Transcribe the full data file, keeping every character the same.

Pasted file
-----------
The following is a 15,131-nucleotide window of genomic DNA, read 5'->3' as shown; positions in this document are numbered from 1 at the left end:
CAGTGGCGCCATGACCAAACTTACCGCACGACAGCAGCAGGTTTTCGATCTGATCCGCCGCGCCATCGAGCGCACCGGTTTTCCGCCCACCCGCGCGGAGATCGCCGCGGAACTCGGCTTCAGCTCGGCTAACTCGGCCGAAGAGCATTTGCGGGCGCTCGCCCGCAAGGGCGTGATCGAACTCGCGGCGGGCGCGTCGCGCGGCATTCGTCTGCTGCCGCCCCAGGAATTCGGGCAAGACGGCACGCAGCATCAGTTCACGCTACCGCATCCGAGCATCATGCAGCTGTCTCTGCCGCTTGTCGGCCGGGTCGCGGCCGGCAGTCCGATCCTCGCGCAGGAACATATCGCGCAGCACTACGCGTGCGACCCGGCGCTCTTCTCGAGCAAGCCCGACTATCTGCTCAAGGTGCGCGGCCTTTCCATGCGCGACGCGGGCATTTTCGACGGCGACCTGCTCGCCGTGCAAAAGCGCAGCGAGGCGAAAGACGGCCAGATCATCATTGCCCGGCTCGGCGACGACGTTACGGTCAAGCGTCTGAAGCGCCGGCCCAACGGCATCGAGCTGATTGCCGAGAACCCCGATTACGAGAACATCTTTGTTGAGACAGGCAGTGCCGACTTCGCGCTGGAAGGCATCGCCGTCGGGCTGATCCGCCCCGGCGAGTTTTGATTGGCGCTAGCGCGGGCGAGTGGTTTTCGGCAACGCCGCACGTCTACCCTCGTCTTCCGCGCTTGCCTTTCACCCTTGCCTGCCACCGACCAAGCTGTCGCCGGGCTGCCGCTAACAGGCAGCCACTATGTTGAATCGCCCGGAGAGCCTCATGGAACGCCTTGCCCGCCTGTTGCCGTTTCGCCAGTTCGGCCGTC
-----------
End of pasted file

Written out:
The following is a 15,131-nucleotide window of genomic DNA, read 5'->3' as shown; positions in this document are numbered from 1 at the left end:
CAGTGGCGCCATGACCAAACTTACCGCACGACAGCAGCAGGTTTTCGATCTGATCCGCCGCGCCATCGAGCGCACCGGTTTTCCGCCCACCCGCGCGGAGATCGCCGCGGAACTCGGCTTCAGCTCGGCTAACTCGGCCGAAGAGCATTTGCGGGCGCTCGCCCGCAAGGGCGTGATCGAACTCGCGGCGGGCGCGTCGCGCGGCATTCGTCTGCTGCCGCCCCAGGAATTCGGGCAAGACGGCACGCAGCATCAGTTCACGCTACCGCATCCGAGCATCATGCAGCTGTCTCTGCCGCTTGTCGGCCGGGTCGCGGCCGGCAGTCCGATCCTCGCGCAGGAACATATCGCGCAGCACTACGCGTGCGACCCGGCGCTCTTCTCGAGCAAGCCCGACTATCTGCTCAAGGTGCGCGGCCTTTCCATGCGCGACGCGGGCATTTTCGACGGCGACCTGCTCGCCGTGCAAAAGCGCAGCGAGGCGAAAGACGGCCAGATCATCATTGCCCGGCTCGGCGACGACGTTACGGTCAAGCGTCTGAAGCGCCGGCCCAACGGCATCGAGCTGATTGCCGAGAACCCCGATTACGAGAACATCTTTGTTGAGACAGGCAGTGCCGACTTCGCGCTGGAAGGCATCGCCGTCGGGCTGATCCGCCCCGGCGAGTTTTGATTGGCGCTAGCGCGGGCGAGTGGTTTTCGGCAACGCCGCACGTCTACCCTCGTCTTCCGCGCTTGCCTTTCACCCTTGCCTGCCACCGACCAAGCTGTCGCCGGGCTGCCGCTAACAGGCAGCCACTATGTTGAATCGCCCGGAGAGCCTCATGGAACGCCTTGCCCGCCTGTTGCCGTTTCGCCAGTTCGGCCGTC